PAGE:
At that time, the city was home to artists like Giorgione and Bellini, who were churning out consistent masterpieces, and unlike in Nuremberg, these were not only greatly appreciated by the general population but the artists too were accorded a very high respect.
Dürer's prints were already known to the Venetians, and everyone from the Doge of Venice to Giovanni Bellini gave him a warm welcome.
Flush with such reception, he set up a studio and painted amongst other works, 'The Feast of the Rose Garlands' for the German Church of San Bartolomeo di Rialto, a painting that was so admired that he was offered an official commission to work in Venice. However, he turned down the offer and returned to Nuremberg in 1507.
His father had died in 1502 and he had family responsibilities. He was very close to his mother, and took her to live with him when his business success enabled him to buy his own house in Siztelgasse in 1509.
He was completely devastated by her death later in 1514, and it was during this period, in the throes of a deep depression that he produced the incomparable engravings 'Melancholia I' and 'The Knight'.
With Emperor Maximilian I
In 1511, which was a very remarkable year for him in artistic terms, Dürer produced the justifiably famous and very complex sets of woodcuts 'The Life of the Virgin', 'The Large Passion', and 'The Apocalypse'.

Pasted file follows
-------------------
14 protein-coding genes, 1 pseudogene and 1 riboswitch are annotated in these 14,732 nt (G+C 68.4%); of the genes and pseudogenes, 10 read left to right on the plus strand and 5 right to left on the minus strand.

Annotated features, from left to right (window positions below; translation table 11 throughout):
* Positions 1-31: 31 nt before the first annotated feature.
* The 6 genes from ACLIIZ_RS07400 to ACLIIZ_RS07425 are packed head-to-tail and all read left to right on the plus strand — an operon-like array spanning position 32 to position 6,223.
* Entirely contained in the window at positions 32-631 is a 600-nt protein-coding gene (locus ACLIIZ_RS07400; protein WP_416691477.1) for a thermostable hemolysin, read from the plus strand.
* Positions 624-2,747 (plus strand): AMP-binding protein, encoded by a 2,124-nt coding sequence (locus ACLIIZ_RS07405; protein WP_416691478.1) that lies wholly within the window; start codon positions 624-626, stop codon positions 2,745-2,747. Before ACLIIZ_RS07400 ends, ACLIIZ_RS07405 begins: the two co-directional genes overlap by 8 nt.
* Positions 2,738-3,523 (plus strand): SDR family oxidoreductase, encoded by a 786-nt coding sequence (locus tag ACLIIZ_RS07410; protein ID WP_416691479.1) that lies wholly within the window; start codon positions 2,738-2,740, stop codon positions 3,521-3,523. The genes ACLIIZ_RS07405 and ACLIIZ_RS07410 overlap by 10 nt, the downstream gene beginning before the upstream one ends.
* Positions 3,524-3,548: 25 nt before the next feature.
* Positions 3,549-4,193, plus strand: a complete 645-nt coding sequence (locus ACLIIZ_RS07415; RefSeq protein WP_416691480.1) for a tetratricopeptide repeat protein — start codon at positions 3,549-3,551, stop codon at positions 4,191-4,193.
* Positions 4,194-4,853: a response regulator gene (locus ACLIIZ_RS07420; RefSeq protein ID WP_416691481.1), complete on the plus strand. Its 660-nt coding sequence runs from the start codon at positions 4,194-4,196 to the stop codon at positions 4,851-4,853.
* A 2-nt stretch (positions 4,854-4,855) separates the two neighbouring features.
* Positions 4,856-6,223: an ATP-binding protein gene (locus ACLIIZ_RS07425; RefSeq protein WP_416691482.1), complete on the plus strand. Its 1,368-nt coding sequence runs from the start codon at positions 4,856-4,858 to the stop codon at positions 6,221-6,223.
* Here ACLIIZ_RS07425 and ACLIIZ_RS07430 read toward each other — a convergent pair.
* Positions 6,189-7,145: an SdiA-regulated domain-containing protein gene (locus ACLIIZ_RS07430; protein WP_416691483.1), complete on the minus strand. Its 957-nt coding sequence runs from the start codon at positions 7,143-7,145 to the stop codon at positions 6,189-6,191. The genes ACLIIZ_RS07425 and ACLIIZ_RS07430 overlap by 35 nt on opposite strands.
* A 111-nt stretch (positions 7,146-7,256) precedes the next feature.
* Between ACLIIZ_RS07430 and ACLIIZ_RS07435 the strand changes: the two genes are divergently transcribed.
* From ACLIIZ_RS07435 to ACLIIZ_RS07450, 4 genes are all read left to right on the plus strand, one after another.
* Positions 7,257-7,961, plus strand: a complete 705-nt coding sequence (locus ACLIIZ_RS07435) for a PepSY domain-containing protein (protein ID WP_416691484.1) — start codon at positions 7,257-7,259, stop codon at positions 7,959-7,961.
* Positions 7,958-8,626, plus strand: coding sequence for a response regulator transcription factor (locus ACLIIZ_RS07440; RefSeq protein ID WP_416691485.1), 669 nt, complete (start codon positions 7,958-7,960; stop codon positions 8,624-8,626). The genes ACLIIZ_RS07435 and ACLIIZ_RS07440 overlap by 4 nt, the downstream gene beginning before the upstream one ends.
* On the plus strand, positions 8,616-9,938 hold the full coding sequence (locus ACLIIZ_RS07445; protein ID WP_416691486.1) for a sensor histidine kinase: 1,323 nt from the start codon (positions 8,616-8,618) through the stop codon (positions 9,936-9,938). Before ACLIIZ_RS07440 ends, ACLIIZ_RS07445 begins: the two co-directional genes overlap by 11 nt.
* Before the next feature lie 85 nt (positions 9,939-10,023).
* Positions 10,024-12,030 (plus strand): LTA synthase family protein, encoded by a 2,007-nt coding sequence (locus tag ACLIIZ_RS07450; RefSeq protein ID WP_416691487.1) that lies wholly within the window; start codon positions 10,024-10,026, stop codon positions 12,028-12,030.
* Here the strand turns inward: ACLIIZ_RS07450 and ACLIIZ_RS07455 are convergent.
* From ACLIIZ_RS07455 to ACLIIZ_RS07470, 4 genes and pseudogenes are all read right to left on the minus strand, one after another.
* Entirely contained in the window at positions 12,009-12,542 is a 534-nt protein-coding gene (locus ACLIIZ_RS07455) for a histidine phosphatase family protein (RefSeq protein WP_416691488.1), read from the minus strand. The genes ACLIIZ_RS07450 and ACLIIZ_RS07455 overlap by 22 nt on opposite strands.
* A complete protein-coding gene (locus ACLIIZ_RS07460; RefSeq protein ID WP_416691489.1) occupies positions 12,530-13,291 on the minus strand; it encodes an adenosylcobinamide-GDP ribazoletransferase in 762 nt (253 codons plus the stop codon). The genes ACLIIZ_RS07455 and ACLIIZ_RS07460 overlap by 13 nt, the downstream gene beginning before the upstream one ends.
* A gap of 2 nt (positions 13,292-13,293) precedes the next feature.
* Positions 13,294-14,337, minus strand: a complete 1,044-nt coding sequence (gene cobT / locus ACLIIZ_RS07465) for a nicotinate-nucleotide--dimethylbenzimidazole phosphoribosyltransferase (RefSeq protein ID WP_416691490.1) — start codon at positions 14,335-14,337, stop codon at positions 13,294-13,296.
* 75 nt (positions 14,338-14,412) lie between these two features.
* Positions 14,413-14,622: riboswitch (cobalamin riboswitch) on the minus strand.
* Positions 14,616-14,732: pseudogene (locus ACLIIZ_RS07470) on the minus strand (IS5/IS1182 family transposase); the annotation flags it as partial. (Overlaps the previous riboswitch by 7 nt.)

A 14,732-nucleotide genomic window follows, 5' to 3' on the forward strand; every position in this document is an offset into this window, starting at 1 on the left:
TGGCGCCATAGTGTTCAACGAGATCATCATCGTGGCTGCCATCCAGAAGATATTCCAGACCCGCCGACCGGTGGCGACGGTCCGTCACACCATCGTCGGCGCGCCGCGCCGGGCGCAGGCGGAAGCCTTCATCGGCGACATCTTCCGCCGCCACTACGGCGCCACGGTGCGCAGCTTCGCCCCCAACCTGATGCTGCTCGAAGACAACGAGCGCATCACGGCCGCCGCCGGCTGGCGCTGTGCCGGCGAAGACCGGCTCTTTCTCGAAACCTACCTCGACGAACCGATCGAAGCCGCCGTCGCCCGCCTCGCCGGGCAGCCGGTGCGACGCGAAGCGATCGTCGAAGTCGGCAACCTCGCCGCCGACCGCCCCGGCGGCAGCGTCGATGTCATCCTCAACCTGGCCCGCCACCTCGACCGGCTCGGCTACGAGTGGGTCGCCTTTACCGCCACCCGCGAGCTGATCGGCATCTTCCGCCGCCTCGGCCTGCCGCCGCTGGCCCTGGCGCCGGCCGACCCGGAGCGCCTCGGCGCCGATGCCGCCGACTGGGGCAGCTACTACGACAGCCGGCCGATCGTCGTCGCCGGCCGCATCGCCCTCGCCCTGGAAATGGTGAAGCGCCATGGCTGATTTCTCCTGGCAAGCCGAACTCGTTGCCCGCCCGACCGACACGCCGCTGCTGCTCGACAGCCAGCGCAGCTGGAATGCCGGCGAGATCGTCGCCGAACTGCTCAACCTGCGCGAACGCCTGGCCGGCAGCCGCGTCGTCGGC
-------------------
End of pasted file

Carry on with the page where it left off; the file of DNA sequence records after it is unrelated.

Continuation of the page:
These brought him to the attention of Emperor Maximilian I and the following year, he received commissions to decorate a prayer-book and contribute woodcuts for the two great projects 'Triumphal Arch' and 'Procession'.
Nobody before Emperor Maximilian I had thought of commissioning 192 large wood-cuts to make a 10 by 11 feet Triumph Arch, and 138 large wood-cuts to make a 180 feet long Triumphal Procession, and nobody has thought of it ever since.
He had a splendid time there, and was publicly honored in Nuremberg. He was made an honorary citizen of the Great Council of Nuremberg, and given a life-long annuity of one hundred florins by his new friend, the Emperor.
This annuity was repealed by the Great Council of Nuremberg after the Emperor's death in 1519, and Dürer had to travel to the Netherlands to petition the new 20-year-old Emperor Charles V at his coronation for a renewal.